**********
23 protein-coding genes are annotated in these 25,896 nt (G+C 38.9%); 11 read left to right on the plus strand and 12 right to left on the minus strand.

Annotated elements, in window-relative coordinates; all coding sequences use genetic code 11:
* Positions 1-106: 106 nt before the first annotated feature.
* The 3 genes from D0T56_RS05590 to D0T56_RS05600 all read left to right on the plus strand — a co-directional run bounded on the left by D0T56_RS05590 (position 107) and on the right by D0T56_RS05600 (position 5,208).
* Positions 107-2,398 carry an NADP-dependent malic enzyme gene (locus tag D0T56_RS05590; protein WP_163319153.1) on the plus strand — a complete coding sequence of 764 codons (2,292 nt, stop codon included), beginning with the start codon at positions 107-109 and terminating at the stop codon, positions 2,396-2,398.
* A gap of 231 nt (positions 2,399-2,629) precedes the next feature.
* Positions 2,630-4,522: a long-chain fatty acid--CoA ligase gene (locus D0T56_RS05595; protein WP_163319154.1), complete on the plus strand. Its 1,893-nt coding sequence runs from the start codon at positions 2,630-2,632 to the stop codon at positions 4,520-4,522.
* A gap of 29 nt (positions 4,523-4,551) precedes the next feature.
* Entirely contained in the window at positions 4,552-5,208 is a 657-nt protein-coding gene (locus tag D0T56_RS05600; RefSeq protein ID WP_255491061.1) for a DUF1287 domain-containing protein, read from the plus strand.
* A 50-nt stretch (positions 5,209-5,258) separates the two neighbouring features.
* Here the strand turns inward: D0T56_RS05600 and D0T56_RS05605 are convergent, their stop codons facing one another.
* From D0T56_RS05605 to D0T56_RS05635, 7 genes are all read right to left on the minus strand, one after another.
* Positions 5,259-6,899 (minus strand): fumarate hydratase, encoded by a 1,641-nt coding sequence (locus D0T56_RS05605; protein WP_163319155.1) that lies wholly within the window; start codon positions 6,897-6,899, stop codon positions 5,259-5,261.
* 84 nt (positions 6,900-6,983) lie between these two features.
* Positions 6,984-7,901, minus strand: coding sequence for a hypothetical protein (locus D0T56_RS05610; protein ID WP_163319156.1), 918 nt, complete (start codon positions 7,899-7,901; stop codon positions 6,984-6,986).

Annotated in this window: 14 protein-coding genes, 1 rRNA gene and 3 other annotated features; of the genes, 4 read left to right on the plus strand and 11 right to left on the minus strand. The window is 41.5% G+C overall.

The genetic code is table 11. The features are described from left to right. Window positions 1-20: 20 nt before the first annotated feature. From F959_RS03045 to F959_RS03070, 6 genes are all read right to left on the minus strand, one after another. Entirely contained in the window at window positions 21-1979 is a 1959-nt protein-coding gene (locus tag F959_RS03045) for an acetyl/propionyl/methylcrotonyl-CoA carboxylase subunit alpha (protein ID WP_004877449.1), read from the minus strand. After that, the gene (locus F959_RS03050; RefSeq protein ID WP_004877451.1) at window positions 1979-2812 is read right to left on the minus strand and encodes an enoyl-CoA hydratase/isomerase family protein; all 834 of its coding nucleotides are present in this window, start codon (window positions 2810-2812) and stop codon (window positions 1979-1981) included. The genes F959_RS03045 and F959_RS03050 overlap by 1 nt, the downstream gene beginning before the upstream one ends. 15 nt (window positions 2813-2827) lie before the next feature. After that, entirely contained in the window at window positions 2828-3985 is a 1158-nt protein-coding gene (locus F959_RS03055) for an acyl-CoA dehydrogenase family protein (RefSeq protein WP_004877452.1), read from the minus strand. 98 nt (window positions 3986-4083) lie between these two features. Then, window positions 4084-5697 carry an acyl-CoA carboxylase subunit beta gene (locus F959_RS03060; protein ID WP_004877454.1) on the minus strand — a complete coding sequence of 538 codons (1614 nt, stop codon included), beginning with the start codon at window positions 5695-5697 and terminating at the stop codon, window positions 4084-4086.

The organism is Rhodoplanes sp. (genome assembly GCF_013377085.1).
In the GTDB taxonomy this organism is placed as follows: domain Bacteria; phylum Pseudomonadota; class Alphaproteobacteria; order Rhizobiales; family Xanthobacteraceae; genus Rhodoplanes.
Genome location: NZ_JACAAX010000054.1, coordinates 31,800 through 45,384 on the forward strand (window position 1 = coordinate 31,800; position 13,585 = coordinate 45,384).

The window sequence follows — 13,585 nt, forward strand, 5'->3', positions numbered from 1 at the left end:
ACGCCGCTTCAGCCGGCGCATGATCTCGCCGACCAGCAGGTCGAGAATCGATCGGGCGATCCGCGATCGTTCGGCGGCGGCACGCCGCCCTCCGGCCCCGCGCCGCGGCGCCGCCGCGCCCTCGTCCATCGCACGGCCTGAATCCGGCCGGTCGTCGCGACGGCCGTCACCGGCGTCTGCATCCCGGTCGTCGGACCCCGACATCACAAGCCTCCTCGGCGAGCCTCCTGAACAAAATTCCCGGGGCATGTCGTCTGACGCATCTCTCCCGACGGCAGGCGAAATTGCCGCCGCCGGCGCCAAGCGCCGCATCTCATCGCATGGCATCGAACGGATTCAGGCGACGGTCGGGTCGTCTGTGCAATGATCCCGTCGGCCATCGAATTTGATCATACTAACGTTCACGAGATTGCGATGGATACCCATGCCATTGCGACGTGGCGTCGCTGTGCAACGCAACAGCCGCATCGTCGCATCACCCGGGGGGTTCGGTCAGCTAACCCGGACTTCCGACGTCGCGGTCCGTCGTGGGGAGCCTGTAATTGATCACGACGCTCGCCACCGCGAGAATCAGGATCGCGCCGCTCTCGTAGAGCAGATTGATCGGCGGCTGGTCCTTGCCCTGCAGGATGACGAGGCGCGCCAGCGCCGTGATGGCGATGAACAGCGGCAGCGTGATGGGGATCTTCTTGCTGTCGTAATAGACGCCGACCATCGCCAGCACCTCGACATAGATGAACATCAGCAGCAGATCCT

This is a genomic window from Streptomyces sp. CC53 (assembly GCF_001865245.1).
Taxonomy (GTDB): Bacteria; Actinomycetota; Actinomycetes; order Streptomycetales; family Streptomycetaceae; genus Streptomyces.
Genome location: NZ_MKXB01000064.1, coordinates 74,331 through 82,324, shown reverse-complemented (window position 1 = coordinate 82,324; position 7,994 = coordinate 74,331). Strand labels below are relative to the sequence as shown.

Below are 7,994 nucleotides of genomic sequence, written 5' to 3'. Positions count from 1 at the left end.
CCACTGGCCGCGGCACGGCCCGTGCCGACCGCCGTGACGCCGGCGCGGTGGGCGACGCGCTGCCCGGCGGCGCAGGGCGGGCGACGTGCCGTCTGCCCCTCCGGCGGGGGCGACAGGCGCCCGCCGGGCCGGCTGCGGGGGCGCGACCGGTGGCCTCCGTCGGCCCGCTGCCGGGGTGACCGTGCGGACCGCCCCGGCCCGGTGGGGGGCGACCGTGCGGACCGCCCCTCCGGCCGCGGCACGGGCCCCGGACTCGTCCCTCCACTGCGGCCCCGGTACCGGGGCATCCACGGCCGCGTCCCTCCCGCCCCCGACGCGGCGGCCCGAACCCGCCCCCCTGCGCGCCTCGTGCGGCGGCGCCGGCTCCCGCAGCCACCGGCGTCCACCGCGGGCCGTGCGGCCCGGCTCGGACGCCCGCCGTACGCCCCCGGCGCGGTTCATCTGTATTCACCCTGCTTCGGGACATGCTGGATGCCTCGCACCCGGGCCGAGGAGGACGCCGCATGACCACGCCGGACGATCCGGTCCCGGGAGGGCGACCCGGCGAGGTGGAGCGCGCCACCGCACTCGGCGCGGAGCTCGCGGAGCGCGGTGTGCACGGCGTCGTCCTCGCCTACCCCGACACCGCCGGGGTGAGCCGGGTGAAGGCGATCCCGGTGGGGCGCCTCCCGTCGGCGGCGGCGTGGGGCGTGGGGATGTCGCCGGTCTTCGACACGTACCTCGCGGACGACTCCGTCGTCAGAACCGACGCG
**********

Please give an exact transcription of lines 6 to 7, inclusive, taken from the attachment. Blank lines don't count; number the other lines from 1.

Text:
* A gap of 231 nt (positions 2,399-2,629) precedes the next feature.
* Positions 2,630-4,522: a long-chain fatty acid--CoA ligase gene (locus D0T56_RS05595; protein WP_163319154.1), complete on the plus strand. Its 1,893-nt coding sequence runs from the start codon at positions 2,630-2,632 to the stop codon at positions 4,520-4,522.